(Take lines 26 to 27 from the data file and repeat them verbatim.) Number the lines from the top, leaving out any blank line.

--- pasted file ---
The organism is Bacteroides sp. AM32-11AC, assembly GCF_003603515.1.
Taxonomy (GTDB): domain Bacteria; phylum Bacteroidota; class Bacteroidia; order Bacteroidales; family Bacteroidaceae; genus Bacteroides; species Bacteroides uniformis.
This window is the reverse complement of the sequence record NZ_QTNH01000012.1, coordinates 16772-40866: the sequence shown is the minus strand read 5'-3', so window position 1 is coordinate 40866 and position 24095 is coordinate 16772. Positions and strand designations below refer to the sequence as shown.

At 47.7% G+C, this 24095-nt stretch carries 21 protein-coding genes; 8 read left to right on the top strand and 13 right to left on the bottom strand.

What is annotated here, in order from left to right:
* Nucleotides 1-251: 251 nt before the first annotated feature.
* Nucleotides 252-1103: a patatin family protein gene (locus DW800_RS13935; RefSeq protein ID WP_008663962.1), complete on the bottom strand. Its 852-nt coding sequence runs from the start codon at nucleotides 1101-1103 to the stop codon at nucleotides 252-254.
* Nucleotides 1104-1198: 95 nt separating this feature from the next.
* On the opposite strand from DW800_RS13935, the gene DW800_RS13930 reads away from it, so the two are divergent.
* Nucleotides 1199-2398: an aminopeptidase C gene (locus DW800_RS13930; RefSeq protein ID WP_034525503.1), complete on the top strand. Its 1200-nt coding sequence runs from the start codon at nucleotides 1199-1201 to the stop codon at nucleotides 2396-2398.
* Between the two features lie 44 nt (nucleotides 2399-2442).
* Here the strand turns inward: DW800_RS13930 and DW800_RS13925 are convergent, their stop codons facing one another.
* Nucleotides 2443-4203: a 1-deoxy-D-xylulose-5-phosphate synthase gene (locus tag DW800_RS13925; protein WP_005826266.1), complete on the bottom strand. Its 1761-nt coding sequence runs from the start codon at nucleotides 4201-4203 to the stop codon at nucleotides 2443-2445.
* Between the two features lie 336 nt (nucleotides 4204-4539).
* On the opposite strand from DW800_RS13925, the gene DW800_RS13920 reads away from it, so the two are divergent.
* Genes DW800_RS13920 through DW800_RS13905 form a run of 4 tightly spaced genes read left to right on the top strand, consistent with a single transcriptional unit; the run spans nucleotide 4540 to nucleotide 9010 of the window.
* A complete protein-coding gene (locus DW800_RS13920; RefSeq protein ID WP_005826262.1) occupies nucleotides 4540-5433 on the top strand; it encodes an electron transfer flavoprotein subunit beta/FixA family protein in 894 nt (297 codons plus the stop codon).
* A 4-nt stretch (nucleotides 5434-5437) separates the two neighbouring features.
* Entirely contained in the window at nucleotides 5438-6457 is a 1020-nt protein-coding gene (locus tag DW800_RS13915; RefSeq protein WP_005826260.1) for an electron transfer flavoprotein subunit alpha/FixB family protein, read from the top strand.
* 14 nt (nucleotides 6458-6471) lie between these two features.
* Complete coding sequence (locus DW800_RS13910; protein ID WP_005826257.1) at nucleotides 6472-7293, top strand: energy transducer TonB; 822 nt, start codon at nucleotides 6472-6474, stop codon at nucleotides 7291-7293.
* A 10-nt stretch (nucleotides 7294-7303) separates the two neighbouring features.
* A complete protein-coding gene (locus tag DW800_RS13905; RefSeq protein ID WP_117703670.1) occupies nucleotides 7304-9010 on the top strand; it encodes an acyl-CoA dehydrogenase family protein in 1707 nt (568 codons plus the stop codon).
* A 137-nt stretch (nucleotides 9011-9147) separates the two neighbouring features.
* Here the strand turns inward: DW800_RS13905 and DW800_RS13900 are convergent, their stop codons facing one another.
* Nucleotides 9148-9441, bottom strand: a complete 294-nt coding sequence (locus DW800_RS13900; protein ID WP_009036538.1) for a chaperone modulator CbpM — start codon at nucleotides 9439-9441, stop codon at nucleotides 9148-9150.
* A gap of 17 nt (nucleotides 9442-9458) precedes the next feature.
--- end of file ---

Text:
* Nucleotides 9148-9441, bottom strand: a complete 294-nt coding sequence (locus DW800_RS13900; protein ID WP_009036538.1) for a chaperone modulator CbpM — start codon at nucleotides 9439-9441, stop codon at nucleotides 9148-9150.
* A gap of 17 nt (nucleotides 9442-9458) precedes the next feature.